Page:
Obituaries

Joseph Colegrove
B: 1932-06-10
D: 2017-04-27
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Colegrove, Joseph
Bernice Yeary
B: 1929-01-05
D: 2017-04-27
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Yeary, Bernice
Anne Krause
B: 1923-03-25
D: 2017-04-27
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Krause, Anne
Benjamin Steele
B: 1929-08-27
D: 2017-04-27
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Steele, Benjamin
Gina Lapsevich (nee Meeks)
B: 1965-06-06
D: 2017-04-25
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Lapsevich (nee Meeks), Gina
Jimmy McCoy
B: 1948-11-27
D: 2017-04-23
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McCoy, Jimmy
Martin Prendergast
B: 1937-05-25
D: 2017-04-22
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Prendergast, Martin
Lois Carlson
B: 1930-10-16
D: 2017-04-21
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Carlson, Lois
Jeffrey Farley
B: 1969-10-18
D: 2017-04-20
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Farley, Jeffrey
Frances Coberly
B: 1942-12-31
D: 2017-04-18
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Coberly, Frances
Barbara Sapp
B: 1949-01-13
D: 2017-04-17
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Sapp, Barbara
Margaret Burke
B: 1932-09-23
D: 2017-04-15
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Burke, Margaret
Christopher Campbell
B: 1989-09-19
D: 2017-04-15
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Campbell, Christopher
Maria Albrecht
B: 1926-10-14
D: 2017-04-15
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Albrecht, Maria
Maria Guerrieri
B: 1914-07-22
D: 2017-04-14
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Guerrieri, Maria
Andrew Lesso
B: 1936-05-15
D: 2017-04-12
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Lesso, Andrew
Edward Rozance
D: 2017-04-12
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Rozance, Edward
John Francis
B: 1952-08-01
D: 2017-04-11
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Francis, John
Margaret Miller
B: 1957-09-25
D: 2017-04-11
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Miller, Margaret
Rosemary Lennon
B: 1924-06-25
D: 2017-04-11
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Lennon, Rosemary
Kathleen O'Neill
B: 1954-06-06
D: 2017-04-08
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O'Neill, Kathleen

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Willoughby, OH 44094
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During the Funeral Service

Much like any other social event, a funeral service can present us with unique challenges especially if we don't know what to expect. Here's a list of some of the things you may or may not know about funeral services:

  • Funeral homes do their best to provide adequate parking facilities but spaces may be hard to find. Do your best to arrive 10-15 minutes early.
  • Depending on the location of the funeral, your entrance may be governed by protocol. Often, guests are asked to remain unseated until the family has taken their seats. Sometimes, ushers are provided to escort you to your seat. If you're unclear about what to do, just watch others or ask the funeral attendant.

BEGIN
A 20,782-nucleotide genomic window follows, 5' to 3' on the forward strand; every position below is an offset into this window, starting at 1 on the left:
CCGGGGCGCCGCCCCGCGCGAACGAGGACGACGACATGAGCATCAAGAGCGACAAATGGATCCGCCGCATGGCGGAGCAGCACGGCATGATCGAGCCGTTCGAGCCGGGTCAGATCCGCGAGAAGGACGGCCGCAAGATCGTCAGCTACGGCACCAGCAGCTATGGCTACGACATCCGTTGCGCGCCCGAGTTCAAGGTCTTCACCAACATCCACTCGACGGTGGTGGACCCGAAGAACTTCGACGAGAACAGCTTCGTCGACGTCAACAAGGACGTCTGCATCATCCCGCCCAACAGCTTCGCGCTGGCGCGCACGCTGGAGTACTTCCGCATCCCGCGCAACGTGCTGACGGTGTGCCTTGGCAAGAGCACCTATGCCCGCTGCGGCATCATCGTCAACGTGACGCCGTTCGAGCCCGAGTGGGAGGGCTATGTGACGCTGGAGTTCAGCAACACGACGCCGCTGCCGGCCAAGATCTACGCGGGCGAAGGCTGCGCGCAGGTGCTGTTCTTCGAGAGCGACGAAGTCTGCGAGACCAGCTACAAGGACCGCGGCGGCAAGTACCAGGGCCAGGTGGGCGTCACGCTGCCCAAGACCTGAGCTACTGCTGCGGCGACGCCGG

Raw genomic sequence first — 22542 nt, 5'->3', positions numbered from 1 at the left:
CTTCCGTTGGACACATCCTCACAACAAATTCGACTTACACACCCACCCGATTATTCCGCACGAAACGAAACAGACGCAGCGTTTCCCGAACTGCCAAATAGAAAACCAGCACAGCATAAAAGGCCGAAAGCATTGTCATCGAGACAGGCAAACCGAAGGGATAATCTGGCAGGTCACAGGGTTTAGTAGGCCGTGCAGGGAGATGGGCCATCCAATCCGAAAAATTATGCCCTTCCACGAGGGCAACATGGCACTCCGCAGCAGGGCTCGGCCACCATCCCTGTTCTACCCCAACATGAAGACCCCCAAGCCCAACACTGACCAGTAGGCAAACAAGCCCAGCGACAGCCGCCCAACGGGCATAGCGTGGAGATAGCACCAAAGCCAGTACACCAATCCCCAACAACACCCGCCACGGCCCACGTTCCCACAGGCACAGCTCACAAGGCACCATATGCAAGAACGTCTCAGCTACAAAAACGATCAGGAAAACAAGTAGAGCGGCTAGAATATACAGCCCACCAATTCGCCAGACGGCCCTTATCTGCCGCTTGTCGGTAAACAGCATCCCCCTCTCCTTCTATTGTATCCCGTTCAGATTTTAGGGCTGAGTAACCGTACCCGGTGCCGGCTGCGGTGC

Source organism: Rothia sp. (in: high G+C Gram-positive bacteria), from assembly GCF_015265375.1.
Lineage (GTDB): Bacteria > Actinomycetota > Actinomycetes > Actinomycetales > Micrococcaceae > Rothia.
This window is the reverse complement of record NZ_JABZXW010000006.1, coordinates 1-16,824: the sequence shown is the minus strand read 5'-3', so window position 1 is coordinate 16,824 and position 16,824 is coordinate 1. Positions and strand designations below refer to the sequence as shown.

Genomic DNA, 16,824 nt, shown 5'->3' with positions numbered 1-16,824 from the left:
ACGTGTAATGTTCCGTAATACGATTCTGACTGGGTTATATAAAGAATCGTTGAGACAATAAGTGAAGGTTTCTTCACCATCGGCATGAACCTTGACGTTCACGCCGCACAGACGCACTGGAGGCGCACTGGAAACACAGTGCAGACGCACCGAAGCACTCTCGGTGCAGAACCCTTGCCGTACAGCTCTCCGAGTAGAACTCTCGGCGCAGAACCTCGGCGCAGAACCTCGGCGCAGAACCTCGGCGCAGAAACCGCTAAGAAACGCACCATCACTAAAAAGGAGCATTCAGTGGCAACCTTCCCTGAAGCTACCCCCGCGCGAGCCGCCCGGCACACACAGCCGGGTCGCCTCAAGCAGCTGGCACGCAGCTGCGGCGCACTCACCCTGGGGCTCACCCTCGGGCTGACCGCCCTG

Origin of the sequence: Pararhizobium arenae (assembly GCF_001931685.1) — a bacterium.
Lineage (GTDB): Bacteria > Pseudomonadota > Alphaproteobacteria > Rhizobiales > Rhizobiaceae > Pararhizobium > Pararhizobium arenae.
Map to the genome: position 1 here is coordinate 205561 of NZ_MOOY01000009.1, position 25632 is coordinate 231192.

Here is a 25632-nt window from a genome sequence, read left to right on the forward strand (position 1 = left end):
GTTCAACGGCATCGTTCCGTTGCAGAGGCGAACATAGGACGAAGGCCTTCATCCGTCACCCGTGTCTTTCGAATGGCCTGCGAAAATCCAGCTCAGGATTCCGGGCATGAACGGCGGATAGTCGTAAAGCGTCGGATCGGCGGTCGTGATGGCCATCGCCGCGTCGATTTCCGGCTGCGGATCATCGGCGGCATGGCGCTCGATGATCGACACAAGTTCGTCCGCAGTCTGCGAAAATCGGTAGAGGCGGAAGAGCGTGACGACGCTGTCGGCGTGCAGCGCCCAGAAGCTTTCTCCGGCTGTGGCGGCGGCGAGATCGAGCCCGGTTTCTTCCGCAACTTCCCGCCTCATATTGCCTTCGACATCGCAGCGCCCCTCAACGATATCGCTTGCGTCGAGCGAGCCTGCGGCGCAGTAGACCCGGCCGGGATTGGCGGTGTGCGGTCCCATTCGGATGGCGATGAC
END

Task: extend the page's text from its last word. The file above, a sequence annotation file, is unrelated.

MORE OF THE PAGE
• Depending on the location, the ceremony may be officiated by a pastor, minister, celebrant or funeral director.
  • Remember that the front seats are intended for immediate family members.
  • Expect to receive a copy of the funeral order-of-service (or program), which details what will happen during the ceremony. It will tell you which hymns will be sung and the names the prayers to be read.
  • Depending on what's in the order-of-service, you will have the opportunity to participate in various activities. You may be asked to stand to sing a hymn or kneel in prayer; only participate to the degree you feel comfortable.
  • If the service is less traditional and more a celebration-of-life, you may be asked to participate. You may find yourself requested to place a flower in the casket. Some families ask their guests to write a note to the deceased and place it in the casket. We suggest doing only as much as you feel comfortable doing.

Will People Cry?

These pivotal life moments are very emotionally-charged. That means you can certainly expect to find people crying at a funeral. It's always helpful to remember to bring some tissues however, the funeral home staff will also have some.

Here's something you should also know: people laugh at funerals too. A funeral is a rich, bittersweet mixture of sorrow and joy. Without doubt, emotions run high at funerals; sometimes there's even a demonstration of anger by one or more of the survivors.

How to Leave the Funeral

The funeral officiant will make it very clear that the funeral service is over. They will invite the chief mourners (the immediate family and close friends) to leave the building first. Guests are expected to wait for the rows in front of them to empty before stepping out into the aisle.

Guests and family may collect outside the location for some quiet conversation. If you choose to follow the hearse and casket to the cemetery or crematory, you'll be given clear directions by members of the funeral home staff. If you choose to leave at this point in the funeral, make a quiet, discreet exit.

Make a note to contact the bereaved family by phone in the next week or so. Offer them the opportunity to talk about their loss and if you're willing, make a few suggestions about chores and other things you could do for them. Know that even if they decline your offer, they'll be delighted to know you're thinking of them enough to call.

Call Us to Learn More

Whether this is your first funeral service or your 100th, it can be an unnerving experience. If you have specific questions about what to expect during a funeral service, give us a call at (440) 942-0700. We'll be privileged to assist you.


 

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